When I was a kid turkey used to invade my dreams the night before Thanksgiving. Not that I knew any turkeys I had special concerns about. There were wild turkeys in the woods behind our home, it's true; our Labradors kept themselves amused for hours, chasing them from the field to watch their awkward bodies settle in the bare trees. But, no, it was the store-bought turkey Mom was cooking in the oven all night with its rich aroma settling in one's nostrils during sleep that evoked such dreams. She cooked it at a high temperature for a couple of hours and then turned down the oven to a very low temperature and left the turkey to cook for the rest of the night, tented in foil. My friends, it was wonderful turkey, moist and spicy. My mom would bring my dad a sampling of it for breakfast, sprinkled with salt and black pepper.
What did the children have for breakfast? Pie! Pie! Pie! Mom made apple and pumpkin every year on Thanksgiving Eve, and we kids were granted our first taste at breakfast. Unorthodox, yes, but incredibly scrumptious - and also the reason why I can sniff out a pastry at breakfast like a sweets-loving hound dog.
I have spent several adult years trying to replicate Mom's apple pie in my own kitchen - its creamy filling, its thick and pale butter pastry. I curse my laziness as a child! I was so content to fatten myself with the miraculous food given me but never took the time to actually learn how to make it. I could not foresee then that I would indeed grow up someday and would have to make food for my own family. And I did not marry (as I thought was my natural destiny as a lazy, culinary-challenged teenager) a rotund and jolly gourmet chef named Gerald.
I have many great Thanksgiving memories like those of the one our family spent with my sister Vinca at Topsail Beach in North Carolina when I was fourteen.
Vinca and Dave had a two-month-old son, my nephew Marcus, and they were living in a small bungalow apartment so near the beach that it stood on stilts.
It wasn't a perfect holiday (is there such a thing?). There were minor disasters that year, such as when Mom went to help Vinca take Marcus' temperature, using the traditional method, and the little guy had an exploding poopy all over her and the surrounding furniture. My darling Mama, intoxicated by the joy of being around her first baby grandchild, simply laughed heartily and took a long shower.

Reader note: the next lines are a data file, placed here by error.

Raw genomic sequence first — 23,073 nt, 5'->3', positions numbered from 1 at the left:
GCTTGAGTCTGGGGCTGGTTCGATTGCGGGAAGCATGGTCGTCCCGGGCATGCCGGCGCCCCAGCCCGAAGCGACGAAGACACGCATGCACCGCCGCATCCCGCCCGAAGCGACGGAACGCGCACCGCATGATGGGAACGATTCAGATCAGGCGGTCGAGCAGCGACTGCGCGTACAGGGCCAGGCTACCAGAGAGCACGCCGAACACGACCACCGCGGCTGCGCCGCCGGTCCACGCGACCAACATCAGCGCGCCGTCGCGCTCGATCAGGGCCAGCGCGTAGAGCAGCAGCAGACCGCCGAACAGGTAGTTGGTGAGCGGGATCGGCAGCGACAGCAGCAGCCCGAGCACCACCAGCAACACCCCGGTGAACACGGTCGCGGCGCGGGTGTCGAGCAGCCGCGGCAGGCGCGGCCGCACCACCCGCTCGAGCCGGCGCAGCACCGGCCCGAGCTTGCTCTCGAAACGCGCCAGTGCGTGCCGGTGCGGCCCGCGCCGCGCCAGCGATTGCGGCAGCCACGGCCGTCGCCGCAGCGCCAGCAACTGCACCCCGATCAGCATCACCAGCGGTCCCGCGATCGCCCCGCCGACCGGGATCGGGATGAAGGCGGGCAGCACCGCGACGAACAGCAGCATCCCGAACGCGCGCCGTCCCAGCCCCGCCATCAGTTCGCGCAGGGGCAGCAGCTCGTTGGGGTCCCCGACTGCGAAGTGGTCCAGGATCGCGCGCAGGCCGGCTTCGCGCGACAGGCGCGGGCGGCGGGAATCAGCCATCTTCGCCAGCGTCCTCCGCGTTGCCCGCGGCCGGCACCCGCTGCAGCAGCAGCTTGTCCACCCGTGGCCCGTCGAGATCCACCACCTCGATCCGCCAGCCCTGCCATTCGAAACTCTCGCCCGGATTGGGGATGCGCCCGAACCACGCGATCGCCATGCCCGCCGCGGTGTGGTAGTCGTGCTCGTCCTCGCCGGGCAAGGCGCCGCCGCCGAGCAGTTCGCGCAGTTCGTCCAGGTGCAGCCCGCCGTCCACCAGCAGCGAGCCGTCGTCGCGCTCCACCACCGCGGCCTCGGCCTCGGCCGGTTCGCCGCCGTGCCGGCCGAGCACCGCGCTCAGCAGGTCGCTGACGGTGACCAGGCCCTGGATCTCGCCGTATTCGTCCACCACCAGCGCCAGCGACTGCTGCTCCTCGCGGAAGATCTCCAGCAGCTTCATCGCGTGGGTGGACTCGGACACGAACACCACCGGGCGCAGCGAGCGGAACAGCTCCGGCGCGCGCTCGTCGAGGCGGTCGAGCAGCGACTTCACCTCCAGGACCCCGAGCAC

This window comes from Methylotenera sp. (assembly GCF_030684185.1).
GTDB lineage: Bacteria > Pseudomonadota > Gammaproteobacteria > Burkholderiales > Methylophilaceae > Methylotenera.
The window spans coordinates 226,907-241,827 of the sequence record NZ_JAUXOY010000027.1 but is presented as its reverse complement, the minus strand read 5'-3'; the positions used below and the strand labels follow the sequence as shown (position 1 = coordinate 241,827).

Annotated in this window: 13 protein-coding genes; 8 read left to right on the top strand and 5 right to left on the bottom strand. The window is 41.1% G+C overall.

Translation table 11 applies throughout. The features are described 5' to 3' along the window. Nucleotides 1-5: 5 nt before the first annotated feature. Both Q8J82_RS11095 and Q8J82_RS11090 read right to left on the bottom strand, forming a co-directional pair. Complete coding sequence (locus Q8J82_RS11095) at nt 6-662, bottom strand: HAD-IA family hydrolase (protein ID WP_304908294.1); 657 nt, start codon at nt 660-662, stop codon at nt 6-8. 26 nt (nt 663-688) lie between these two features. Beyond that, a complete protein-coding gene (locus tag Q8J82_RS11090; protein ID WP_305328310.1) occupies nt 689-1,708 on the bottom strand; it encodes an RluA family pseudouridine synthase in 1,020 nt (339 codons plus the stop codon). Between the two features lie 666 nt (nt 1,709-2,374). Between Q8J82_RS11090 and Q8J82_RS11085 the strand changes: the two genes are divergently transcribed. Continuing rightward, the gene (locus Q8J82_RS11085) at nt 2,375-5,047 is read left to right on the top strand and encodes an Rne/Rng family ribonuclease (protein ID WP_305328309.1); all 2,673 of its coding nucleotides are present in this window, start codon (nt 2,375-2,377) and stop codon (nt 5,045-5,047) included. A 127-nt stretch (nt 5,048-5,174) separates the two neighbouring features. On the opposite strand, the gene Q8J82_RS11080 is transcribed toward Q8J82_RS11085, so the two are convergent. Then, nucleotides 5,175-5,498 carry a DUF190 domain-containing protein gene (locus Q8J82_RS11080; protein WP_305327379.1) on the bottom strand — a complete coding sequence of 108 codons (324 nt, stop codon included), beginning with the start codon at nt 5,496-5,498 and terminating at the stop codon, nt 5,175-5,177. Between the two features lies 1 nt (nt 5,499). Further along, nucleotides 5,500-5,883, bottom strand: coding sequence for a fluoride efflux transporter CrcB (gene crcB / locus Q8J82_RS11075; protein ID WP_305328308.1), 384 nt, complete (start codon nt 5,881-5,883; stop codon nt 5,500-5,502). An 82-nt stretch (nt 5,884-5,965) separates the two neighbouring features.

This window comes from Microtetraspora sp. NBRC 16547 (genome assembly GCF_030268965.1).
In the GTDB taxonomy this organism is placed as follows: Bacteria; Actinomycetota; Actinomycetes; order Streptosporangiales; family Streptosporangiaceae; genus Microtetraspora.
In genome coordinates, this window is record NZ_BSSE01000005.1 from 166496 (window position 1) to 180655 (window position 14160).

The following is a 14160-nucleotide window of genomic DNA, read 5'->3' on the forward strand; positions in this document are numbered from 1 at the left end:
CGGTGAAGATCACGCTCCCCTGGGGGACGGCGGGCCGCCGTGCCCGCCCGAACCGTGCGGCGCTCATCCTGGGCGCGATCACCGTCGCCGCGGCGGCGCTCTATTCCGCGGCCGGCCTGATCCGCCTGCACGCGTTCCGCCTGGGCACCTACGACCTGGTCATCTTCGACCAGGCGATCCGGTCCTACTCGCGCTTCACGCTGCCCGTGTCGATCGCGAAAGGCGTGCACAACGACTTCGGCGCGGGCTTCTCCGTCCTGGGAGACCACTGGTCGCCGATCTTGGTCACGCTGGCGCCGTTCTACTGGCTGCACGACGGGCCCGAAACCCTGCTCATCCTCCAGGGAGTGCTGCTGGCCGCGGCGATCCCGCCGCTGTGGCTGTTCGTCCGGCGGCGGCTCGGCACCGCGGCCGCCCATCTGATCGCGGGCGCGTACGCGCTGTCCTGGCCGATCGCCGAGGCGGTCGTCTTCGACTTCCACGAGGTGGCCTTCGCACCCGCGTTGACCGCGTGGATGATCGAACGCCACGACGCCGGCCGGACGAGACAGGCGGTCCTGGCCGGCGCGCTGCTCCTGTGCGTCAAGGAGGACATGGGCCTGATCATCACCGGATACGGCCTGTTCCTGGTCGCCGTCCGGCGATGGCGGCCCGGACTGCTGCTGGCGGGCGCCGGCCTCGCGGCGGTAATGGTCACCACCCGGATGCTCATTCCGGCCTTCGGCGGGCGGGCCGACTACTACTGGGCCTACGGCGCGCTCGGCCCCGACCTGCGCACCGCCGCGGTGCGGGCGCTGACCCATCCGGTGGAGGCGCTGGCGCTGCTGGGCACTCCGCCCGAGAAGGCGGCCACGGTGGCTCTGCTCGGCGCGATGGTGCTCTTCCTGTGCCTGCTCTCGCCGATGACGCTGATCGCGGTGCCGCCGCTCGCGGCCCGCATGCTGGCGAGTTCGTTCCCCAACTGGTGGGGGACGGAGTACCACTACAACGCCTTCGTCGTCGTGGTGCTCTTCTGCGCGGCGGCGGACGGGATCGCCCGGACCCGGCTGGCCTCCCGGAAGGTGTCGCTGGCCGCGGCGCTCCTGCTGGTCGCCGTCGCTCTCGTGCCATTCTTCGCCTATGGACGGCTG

The requisite family squabble took place, too, between Dave and my brother Nate. Nate polished off the last of a batch of Vinca's special cheesy mashed potatoes for which Dave had a particular fondness. When Dave made the discovery of the scraped-empty bowl and saw the evidence on the plate in Nate's hands, he gave Nate the cold penetrating stare of a disgruntled Marine while the rest of us squirmed, looked around at each other and thought rather loudly, awkwaard.....
That Thanksgiving held the magic of my first ocean experience. Annie and I walked along the beach every day, encountering its briny smell, the sound and feel of the waves and the pleasure of comparing the contrasting gray blues of sky and water. We even had a short but close encounter with its seagulls. One day we found a woman surrounded by a flock of these birds and the cacophony of their eerie calls. She told us she had spent years enticing them with her bread crumbs, gaining trust. She kindly lent us some bread. They swooped and dived around our heads as we threw our offering in the air, fearing from their aggressive flight that they might drag us off by our hair if the meal train stopped. Annie eventually panicked, dropped her food and ran from the fray. Trying to be brave in the midst of what felt like a possible Hitchcock situation, I held on a little longer before fleeing myself, throwing the remaining crumbs over my shoulder as I ran.
Dave and Vinca had a dedication for Marcus that year in a church that had long windows facing the sea. It was a beautiful setting for their family gathering. I only regretted that our Thanksgiving meal had to take place in that same church's windowless basement where one could not gaze out at the ocean over a plate of turkey, yams and cheesy mash potatoes. What better view to inspire reflections about the pilgrims and their journey to that first feast, after all?
The morning before our meal Vinca took me along to her pastor's home in order to borrow a turkey roaster from the pastor's wife. When she introduced me as her little sister, I felt bashful but proud to be the sister of such a beautiful woman with a husband and small baby, her life full of mysteries which were still so remote to me at that time.
It was a good year, and if I ever get the chance to go back to Topsail Beach, I'll take it. Maybe, just maybe, I'll find the same fearless lady throwing crumbs to her Hitchcockian seagull friends. And if she invites me to share in her labor of love, I just might. But this time I'll wear my hair in a bun and a hat pulled over my head just in case.